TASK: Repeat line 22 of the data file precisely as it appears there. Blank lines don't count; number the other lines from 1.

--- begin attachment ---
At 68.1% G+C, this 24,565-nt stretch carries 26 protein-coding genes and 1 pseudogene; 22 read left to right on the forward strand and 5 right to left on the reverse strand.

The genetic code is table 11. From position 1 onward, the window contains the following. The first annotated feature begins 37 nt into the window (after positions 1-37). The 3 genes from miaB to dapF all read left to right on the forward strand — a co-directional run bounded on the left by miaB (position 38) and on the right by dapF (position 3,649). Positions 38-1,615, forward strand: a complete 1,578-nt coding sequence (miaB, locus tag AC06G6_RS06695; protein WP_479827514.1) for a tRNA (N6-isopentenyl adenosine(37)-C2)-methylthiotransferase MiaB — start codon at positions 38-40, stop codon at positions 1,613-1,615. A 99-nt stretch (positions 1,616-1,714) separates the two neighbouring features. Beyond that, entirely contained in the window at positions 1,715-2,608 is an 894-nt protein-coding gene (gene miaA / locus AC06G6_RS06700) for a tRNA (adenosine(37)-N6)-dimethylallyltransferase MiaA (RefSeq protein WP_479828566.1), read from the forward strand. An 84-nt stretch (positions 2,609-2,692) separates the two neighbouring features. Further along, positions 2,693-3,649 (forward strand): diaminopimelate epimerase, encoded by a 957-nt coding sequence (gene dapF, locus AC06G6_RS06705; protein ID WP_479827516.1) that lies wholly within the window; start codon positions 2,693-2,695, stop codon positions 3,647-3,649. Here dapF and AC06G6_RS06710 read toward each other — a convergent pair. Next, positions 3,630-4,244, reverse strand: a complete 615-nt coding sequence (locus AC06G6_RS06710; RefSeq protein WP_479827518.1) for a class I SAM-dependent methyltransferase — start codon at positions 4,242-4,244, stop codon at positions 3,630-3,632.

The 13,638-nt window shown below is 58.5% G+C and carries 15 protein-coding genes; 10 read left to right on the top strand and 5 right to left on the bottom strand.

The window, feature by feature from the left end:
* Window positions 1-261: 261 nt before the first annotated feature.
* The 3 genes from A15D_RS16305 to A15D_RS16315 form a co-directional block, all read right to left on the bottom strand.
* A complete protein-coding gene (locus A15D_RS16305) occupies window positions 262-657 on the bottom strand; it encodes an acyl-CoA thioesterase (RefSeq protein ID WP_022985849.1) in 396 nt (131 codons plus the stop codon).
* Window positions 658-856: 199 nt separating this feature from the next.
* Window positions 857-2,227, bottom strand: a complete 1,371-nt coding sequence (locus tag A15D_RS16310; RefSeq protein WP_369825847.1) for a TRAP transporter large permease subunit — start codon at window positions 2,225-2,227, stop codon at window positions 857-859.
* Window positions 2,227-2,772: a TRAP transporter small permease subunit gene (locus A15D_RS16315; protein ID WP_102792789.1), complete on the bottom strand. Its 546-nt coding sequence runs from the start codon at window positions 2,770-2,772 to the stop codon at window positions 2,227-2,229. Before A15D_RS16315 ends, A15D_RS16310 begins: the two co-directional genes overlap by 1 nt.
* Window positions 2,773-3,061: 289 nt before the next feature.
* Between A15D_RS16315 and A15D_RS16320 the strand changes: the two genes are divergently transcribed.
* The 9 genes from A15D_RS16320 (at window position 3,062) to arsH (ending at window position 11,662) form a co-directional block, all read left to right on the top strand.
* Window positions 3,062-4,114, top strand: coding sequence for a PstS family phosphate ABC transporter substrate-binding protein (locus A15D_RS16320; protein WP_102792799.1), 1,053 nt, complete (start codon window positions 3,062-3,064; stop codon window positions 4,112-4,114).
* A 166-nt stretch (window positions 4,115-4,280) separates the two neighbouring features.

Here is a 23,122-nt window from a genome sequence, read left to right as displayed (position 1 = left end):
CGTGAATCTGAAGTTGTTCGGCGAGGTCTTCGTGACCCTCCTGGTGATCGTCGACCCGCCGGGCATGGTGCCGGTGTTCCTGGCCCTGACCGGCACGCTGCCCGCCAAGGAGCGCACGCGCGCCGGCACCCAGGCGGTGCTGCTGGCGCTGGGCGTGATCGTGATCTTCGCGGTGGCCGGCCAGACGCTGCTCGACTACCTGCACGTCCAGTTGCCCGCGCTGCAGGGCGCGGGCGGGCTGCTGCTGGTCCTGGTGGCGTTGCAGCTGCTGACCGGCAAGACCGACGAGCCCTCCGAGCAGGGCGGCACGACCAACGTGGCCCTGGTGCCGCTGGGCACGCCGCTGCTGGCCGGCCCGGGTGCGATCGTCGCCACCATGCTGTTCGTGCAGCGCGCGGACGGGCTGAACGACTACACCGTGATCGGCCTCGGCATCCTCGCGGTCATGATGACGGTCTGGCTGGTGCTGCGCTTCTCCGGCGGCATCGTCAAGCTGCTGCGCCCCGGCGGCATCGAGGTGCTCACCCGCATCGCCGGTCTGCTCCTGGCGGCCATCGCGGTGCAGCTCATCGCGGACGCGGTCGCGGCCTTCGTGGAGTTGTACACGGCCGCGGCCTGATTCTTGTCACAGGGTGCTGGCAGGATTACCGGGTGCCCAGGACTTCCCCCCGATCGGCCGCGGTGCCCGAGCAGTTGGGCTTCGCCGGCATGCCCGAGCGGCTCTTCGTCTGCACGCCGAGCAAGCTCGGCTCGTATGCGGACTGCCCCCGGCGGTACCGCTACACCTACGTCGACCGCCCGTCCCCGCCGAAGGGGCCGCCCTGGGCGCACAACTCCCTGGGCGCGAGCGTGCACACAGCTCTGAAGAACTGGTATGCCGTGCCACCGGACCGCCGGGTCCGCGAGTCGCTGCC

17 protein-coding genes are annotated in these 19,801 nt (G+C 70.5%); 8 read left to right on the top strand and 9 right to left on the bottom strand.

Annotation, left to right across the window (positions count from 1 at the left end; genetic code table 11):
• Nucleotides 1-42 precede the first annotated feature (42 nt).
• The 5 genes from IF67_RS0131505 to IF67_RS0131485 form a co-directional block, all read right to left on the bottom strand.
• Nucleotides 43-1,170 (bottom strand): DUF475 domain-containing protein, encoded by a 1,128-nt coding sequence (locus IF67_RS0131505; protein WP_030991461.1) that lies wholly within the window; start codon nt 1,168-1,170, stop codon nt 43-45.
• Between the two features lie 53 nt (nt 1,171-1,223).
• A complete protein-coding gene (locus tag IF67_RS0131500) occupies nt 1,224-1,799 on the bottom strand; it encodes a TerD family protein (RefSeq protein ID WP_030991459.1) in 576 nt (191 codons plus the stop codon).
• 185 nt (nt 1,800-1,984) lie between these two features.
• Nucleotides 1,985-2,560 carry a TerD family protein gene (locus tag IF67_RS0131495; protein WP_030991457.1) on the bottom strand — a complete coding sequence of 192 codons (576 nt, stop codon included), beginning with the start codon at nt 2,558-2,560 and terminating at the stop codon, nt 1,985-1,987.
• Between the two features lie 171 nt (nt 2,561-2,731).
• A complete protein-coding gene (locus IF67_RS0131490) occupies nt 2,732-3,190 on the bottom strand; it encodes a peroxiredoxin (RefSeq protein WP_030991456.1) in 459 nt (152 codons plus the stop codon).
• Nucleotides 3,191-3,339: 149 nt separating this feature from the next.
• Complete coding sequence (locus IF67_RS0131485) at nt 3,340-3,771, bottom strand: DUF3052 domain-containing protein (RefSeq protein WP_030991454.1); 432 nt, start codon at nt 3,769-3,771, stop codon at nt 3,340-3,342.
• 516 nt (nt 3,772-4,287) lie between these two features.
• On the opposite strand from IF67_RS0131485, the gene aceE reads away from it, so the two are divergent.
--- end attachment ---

• Nucleotides 43-1,170 (bottom strand): DUF475 domain-containing protein, encoded by a 1,128-nt coding sequence (locus IF67_RS0131505; protein WP_030991461.1) that lies wholly within the window; start codon nt 1,168-1,170, stop codon nt 43-45.